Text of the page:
When Darkness Falls
Last updated 6/10/2020 at 11:52am
Sometimes, we astronomers toss around terms that we consider to be "obvious" – and to us, they are – but people who hear or read our words often wonder just what the heck we're talking about.
One example is when we speak of such objects as stars and clusters and galaxies, terms that are confusing to the public without proper perspectives on the cosmos. Another example is our use of huge numbers. It's not uncommon for us to use the word "only" to preface such quantities as millions, billions or trillions. The only people who do that are astronomers and politicians, and neither can truly grasp these on a gut level.
But, more than all other concepts, perhaps the simplest to spark questions are those of sunset and twilight. So let's start with "sunset." Just what exactly does that mean? I know it seems like a ridiculous question; everyone knows what a sunset is. But you might be surprised to learn that the words "sunset" (and "sunrise") can be defined in a variety of ways.
Those at the U.S. Naval Observatory and Geoscience Australia who are in charge of calculating such celestial matters define "sunset" and "sunrise" as the time when the upper edge of the sun's disk lies on the unobstructed horizon. An exact time for this is tough to determine because it depends on atmospheric conditions, your elevation, the terrain over which you look and more.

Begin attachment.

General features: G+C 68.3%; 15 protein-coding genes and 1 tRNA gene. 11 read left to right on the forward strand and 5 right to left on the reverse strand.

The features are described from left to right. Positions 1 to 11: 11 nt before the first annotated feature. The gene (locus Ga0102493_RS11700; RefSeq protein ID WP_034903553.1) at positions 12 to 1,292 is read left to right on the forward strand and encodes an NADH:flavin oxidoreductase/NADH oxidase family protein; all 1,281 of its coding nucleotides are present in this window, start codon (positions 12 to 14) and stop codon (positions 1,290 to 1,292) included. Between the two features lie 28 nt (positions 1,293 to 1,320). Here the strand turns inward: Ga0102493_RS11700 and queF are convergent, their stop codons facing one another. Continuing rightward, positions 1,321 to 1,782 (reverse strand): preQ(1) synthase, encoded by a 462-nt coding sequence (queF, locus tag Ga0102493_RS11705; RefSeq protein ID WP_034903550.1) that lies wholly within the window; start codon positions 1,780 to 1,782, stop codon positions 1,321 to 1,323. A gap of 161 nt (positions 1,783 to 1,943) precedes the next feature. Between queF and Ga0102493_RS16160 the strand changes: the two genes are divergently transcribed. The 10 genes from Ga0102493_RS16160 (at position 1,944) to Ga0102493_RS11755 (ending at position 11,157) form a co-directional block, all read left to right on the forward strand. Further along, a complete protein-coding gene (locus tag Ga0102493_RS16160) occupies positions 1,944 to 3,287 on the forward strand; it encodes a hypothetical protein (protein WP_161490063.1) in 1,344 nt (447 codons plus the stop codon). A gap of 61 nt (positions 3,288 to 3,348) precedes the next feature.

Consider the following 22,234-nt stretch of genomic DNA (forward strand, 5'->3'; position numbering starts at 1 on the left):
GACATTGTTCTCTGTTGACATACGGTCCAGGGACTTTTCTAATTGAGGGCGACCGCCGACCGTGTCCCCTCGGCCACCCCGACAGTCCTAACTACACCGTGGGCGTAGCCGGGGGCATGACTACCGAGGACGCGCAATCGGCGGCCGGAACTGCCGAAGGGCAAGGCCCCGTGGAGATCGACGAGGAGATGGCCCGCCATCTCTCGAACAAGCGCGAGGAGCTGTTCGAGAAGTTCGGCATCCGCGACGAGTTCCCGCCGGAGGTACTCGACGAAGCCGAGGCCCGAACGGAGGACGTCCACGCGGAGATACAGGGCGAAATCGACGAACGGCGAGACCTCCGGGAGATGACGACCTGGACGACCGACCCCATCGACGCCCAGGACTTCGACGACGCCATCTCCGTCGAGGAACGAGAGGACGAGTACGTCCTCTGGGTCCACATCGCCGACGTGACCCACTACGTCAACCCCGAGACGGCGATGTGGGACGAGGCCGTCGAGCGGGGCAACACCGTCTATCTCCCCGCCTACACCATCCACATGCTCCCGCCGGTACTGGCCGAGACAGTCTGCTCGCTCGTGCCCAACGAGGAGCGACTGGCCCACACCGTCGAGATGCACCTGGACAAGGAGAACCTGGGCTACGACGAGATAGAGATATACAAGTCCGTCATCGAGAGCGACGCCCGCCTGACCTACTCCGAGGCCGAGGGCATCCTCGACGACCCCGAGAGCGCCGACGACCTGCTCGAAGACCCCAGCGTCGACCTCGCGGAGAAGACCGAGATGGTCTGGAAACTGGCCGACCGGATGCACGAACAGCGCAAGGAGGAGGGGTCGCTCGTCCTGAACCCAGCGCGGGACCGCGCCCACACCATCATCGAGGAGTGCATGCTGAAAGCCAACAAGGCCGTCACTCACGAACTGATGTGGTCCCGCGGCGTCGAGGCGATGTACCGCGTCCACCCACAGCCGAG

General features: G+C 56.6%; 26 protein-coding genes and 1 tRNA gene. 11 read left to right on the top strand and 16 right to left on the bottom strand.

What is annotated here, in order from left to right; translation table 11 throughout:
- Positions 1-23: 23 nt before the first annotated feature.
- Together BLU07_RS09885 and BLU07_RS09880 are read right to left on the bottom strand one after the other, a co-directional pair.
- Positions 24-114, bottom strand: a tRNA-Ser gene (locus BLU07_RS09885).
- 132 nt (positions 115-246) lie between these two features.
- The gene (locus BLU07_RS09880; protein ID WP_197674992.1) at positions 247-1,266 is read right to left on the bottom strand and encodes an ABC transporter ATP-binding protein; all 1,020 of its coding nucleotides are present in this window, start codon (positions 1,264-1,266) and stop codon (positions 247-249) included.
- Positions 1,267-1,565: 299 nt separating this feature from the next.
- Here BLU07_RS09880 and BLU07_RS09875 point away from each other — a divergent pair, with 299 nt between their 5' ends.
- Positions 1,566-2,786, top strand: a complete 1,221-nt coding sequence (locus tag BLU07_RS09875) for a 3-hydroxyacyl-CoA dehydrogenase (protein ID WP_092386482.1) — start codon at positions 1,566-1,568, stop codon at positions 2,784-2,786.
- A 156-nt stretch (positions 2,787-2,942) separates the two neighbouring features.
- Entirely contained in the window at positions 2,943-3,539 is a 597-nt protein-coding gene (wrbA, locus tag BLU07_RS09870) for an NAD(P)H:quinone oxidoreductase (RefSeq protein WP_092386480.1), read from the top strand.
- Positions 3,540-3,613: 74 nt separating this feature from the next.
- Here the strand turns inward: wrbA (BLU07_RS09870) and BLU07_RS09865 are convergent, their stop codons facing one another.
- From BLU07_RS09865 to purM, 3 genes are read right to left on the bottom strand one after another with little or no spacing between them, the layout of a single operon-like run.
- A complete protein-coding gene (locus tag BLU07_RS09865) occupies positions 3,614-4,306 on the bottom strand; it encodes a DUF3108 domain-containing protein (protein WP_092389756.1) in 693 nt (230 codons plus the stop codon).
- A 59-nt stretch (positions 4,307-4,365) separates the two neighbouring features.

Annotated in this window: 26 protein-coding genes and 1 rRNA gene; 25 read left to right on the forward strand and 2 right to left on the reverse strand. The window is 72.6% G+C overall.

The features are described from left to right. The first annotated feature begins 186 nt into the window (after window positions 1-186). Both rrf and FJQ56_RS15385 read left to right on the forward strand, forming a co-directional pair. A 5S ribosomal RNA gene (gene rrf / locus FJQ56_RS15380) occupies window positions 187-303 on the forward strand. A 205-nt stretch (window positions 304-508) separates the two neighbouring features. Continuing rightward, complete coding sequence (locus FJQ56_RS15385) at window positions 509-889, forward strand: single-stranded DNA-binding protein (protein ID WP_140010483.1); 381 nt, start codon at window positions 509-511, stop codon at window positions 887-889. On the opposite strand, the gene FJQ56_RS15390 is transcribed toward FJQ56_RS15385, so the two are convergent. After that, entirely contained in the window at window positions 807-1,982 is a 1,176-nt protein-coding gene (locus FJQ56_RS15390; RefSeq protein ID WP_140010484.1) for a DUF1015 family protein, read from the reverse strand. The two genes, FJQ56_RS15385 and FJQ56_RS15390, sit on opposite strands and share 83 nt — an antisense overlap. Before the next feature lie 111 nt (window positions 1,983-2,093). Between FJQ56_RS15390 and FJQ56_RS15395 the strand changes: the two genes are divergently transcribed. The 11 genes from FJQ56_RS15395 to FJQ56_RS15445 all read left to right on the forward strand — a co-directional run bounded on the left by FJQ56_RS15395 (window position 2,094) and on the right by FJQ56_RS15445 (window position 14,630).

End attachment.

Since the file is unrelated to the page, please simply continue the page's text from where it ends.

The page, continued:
And what about "twilight"? What exactly does that mean? This refers to the period between sunset and darkness (or darkness and sunrise) where sky brightness decreases (or increases); some outdoor activities can continue without artificial lighting, but only for so long. Naturally, several practical definitions have evolved over the years.
"Civil twilight" is said to begin in the morning – and to end in the evening – when the center of the sun lies six degrees below the horizon. In the morning before the beginning of civil twilight and the evening after the end of civil twilight, artificial illumination is required to carry on ordinary outdoor (civil) activities.
"Nautical twilight" is defined to begin in the morning – and to end in the evening – when the center of the sun lies 12 degrees below the horizon. At the beginning or end of nautical twilight, under good atmospheric conditions and in the absence of other illumination, general outlines of ground objects may be distinguishable, but detailed outdoor operations are not possible. The horizon – especially at sea – is indistinct, hence the term "nautical" twilight.
Finally, "astronomical twilight" begins in the morning – and ends in the evening – when the center of the sun lies 18 degrees below the horizon. Before the beginning of astronomical twilight in the morning and after the end of astronomical twilight in the evening, the sun does not contribute to sky illumination; for a while after the beginning of morning twilight and before the end of evening twilight, sky illumination is so faint that it is practically imperceptible.
In Earth's mid-northern latitudes, each of these periods lasts roughly between 20 and 30 minutes, but this varies throughout the year. For more definitions on these and other astronomically important terms, visit this website https://ga.gov.au/scientific-topics/astronomical/astronomical-definitions.
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